In the five years I’ve been hanging out here, I have heard a variety answers to that question that mirror my own experience: An affection for the stories in the Christian tradition, a desire for a sense of community, an appreciation of the lively intellectual atmosphere, the sense of fellowship. And, of course, the strangely seductive nature of Mr. Monkey and the gang [the characters in the weekly St. Andrew’s puppet show, which is nominally for the children but a favorite of all].
All of those are part of why I am here, but perhaps the central reason I keep coming back to St. Andrew’s at this particular moment in history is the anguish I feel for the world.
I am not speaking about my anguish over things that have happened to me or to those I love in this world. Everyone deals with pain and suffering in one’s individual life, and the distress that comes with the inescapable disappointment, disease, and death in life is hard enough. I’ve had my share, as we all have, and those struggles alone are reason to seek out the comfort of church.
But in this context I am speaking of anguish about and for the world, in both concrete and abstract terms. It’s the concrete anguish we feel every day when we open the newspaper for the update on the amount of oil spilling into the Gulf. It’s that anguish that comes with hearing the news of the latest drone attack on a village in Afghanistan or Pakistan, or a reading a report on the most recent study of species extinction and reduction in biodiversity. And it is the abstract anguish we feel when we think about the world that coming generations will inherit from us, because of us — because of what we have done and what we have not done.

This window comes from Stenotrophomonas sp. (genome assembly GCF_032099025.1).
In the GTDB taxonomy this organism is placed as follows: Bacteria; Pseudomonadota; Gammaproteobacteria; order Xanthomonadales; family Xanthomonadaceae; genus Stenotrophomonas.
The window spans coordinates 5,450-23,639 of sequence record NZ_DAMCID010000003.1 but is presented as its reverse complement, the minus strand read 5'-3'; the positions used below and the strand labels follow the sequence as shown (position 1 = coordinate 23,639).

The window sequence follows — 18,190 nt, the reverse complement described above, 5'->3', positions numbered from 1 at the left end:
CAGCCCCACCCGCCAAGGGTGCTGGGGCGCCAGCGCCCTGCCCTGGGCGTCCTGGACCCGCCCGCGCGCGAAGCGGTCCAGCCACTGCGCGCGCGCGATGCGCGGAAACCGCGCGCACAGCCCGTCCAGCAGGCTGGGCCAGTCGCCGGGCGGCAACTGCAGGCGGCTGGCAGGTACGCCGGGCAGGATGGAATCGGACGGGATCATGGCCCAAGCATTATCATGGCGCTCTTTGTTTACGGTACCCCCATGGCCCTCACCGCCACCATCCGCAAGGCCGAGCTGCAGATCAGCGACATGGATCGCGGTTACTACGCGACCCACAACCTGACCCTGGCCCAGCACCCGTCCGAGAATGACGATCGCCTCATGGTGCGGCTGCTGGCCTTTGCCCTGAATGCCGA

You may have other words to describe these feelings. A friend of mine speaks of waking every morning into a state of profound grief. Others have told me they experience it as despair. For me, anguish captures the emotion associated with recognizing that we humans have fallen out of right relation with Creation, and therefore inevitably out of right relation with each other. We humans, because we did not attend carefully enough to the way meaning has been made in the modern era, have come to a point where we can see the contours of the end of our place in that Creation. That recognition is, for me, a source an intense anguish that has become not a source of occasional sadness or depression but simply a part of who I am.
The need to come to terms with this anguish was reinforced for me recently when I started reading Bill McKibben’s new book, in which he suggests that the changes humans have brought are so extreme that we no longer live on Earth but on Eaarth. The planet is melting, drying, acidifying, flooding, and burning in ways so dramatic that the world, while still recognizable to us, is fundamentally different and deserves a different name, hence the title, Eaarth: Making a Life on a Tough New Planet (http://www.billmckibben.com/eaarth/eaarthbook.html).